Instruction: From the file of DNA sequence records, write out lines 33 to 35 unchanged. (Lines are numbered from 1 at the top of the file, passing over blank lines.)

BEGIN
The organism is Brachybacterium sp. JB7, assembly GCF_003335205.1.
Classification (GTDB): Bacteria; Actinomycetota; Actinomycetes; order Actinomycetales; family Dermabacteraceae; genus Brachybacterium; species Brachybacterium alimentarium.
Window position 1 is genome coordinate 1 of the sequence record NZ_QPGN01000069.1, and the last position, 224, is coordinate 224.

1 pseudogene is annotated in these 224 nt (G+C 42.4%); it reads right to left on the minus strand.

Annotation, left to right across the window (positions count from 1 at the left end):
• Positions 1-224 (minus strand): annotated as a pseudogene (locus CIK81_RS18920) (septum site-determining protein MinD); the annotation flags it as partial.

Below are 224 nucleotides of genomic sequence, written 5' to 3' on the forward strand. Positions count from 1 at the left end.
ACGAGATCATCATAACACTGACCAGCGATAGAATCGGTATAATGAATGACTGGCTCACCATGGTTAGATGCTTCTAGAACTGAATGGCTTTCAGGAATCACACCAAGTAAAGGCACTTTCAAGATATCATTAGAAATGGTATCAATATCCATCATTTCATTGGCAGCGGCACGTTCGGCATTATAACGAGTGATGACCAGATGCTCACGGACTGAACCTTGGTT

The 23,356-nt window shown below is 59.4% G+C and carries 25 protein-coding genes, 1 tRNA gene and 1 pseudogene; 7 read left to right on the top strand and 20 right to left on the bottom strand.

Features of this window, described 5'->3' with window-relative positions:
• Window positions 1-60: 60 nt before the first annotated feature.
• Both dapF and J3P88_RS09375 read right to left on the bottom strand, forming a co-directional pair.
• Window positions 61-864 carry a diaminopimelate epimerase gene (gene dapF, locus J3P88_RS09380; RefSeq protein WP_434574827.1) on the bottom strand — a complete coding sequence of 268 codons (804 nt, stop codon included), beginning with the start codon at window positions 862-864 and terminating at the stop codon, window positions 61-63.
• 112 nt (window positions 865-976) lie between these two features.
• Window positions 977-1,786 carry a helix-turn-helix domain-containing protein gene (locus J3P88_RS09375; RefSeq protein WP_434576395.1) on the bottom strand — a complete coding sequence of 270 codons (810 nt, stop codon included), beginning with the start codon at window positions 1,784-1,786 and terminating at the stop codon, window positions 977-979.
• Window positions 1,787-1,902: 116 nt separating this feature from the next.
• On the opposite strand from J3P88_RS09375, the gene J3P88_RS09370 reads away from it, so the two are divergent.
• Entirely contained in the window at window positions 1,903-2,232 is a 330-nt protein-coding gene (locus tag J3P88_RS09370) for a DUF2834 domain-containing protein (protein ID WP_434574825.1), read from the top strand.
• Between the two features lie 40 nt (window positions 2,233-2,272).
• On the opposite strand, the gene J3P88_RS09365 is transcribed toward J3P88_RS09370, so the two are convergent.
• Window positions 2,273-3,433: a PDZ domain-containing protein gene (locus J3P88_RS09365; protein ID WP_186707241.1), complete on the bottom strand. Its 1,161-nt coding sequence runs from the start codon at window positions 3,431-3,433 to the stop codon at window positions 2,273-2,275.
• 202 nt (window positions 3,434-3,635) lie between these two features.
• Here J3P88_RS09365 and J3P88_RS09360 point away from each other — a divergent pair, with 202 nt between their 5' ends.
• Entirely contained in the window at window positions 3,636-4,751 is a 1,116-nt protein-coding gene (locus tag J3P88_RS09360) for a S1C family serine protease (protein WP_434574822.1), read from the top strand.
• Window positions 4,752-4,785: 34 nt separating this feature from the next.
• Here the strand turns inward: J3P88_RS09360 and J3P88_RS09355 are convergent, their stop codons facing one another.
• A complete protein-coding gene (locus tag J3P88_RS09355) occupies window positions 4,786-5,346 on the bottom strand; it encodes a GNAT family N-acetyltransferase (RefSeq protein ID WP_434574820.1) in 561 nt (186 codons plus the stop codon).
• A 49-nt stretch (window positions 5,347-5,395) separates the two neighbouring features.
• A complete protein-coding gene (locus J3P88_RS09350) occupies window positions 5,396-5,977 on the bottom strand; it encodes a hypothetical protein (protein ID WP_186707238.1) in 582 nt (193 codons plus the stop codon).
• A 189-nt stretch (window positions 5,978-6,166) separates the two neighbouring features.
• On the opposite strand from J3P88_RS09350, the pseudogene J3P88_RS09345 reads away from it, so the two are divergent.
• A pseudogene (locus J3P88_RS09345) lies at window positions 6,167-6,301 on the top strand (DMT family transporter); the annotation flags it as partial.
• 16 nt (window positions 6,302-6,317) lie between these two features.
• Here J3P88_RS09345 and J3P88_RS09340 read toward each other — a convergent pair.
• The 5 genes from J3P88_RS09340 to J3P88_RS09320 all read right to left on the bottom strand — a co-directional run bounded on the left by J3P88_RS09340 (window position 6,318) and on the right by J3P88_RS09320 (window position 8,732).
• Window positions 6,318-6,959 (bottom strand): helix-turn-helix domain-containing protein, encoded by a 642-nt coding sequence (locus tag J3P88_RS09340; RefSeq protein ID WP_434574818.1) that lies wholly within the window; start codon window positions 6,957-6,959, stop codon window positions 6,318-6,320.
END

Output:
• 16 nt (window positions 6,302-6,317) lie between these two features.
• Here J3P88_RS09345 and J3P88_RS09340 read toward each other — a convergent pair.
• The 5 genes from J3P88_RS09340 to J3P88_RS09320 all read right to left on the bottom strand — a co-directional run bounded on the left by J3P88_RS09340 (window position 6,318) and on the right by J3P88_RS09320 (window position 8,732).